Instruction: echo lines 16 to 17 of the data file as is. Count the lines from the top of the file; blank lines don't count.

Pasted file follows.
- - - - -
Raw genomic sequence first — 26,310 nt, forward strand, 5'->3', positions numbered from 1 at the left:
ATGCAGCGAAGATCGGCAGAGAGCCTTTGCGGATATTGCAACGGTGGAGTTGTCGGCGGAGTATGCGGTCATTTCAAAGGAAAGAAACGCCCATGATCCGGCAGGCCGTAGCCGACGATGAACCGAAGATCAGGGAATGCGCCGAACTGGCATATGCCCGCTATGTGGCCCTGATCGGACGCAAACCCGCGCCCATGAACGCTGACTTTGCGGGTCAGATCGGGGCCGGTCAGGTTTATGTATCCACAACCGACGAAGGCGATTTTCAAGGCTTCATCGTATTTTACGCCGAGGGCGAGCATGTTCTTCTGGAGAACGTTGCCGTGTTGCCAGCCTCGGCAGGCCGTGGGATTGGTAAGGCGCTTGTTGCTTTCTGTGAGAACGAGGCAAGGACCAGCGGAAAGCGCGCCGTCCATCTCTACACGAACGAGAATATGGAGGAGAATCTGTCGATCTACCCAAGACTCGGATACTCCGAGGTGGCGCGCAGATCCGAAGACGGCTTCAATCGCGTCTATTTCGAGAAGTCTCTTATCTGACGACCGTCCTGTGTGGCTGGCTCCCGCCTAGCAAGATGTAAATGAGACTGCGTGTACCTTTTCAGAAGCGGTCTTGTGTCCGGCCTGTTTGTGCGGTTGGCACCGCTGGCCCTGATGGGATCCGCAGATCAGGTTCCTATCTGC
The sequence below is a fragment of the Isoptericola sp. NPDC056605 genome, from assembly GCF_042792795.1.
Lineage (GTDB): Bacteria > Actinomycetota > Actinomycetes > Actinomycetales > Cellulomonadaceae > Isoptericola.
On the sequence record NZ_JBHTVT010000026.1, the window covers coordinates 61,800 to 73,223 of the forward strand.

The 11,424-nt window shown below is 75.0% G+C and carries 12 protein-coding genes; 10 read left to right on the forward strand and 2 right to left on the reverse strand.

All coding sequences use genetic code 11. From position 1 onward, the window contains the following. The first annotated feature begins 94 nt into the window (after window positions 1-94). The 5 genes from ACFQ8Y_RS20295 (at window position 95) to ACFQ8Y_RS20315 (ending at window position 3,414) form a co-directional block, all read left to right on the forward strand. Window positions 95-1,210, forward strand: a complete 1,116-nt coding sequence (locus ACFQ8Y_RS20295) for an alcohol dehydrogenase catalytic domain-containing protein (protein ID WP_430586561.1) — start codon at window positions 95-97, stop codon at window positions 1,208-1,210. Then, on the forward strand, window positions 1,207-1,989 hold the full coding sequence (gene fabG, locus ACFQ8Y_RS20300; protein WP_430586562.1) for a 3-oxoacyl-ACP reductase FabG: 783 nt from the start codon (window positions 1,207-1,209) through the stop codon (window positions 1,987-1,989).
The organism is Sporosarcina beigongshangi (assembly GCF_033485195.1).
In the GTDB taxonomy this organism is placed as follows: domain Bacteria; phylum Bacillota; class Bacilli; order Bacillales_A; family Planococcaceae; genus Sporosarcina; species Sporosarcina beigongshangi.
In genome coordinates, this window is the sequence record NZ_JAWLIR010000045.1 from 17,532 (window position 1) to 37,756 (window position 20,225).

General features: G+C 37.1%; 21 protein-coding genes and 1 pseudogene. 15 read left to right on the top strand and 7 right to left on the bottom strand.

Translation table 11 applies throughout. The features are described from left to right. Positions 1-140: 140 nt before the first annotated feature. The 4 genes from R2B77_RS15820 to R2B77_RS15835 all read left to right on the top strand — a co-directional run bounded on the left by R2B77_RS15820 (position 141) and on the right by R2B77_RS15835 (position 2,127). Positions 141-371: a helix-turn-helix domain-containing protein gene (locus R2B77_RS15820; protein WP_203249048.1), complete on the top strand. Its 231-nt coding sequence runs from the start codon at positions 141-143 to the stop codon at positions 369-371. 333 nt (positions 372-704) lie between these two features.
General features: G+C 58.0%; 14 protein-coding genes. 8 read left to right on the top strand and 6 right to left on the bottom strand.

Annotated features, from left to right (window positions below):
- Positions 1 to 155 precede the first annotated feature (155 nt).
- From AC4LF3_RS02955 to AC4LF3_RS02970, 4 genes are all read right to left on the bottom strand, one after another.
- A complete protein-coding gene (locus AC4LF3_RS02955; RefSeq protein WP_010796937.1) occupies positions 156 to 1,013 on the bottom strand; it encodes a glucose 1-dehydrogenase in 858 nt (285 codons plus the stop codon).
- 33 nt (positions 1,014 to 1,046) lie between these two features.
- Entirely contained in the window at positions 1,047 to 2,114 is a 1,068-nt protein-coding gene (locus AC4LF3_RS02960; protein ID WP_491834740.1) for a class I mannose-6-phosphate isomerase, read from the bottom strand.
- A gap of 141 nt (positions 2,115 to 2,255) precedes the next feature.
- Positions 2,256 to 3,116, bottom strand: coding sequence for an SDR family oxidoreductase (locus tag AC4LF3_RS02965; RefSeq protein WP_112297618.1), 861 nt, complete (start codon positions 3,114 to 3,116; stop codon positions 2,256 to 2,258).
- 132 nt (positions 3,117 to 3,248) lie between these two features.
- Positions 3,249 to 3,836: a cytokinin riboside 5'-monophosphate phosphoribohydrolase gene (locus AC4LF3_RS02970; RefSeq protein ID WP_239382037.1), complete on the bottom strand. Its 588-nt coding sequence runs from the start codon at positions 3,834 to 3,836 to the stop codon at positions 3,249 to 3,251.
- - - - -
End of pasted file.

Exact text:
- From AC4LF3_RS02955 to AC4LF3_RS02970, 4 genes are all read right to left on the bottom strand, one after another.
- A complete protein-coding gene (locus AC4LF3_RS02955; RefSeq protein WP_010796937.1) occupies positions 156 to 1,013 on the bottom strand; it encodes a glucose 1-dehydrogenase in 858 nt (285 codons plus the stop codon).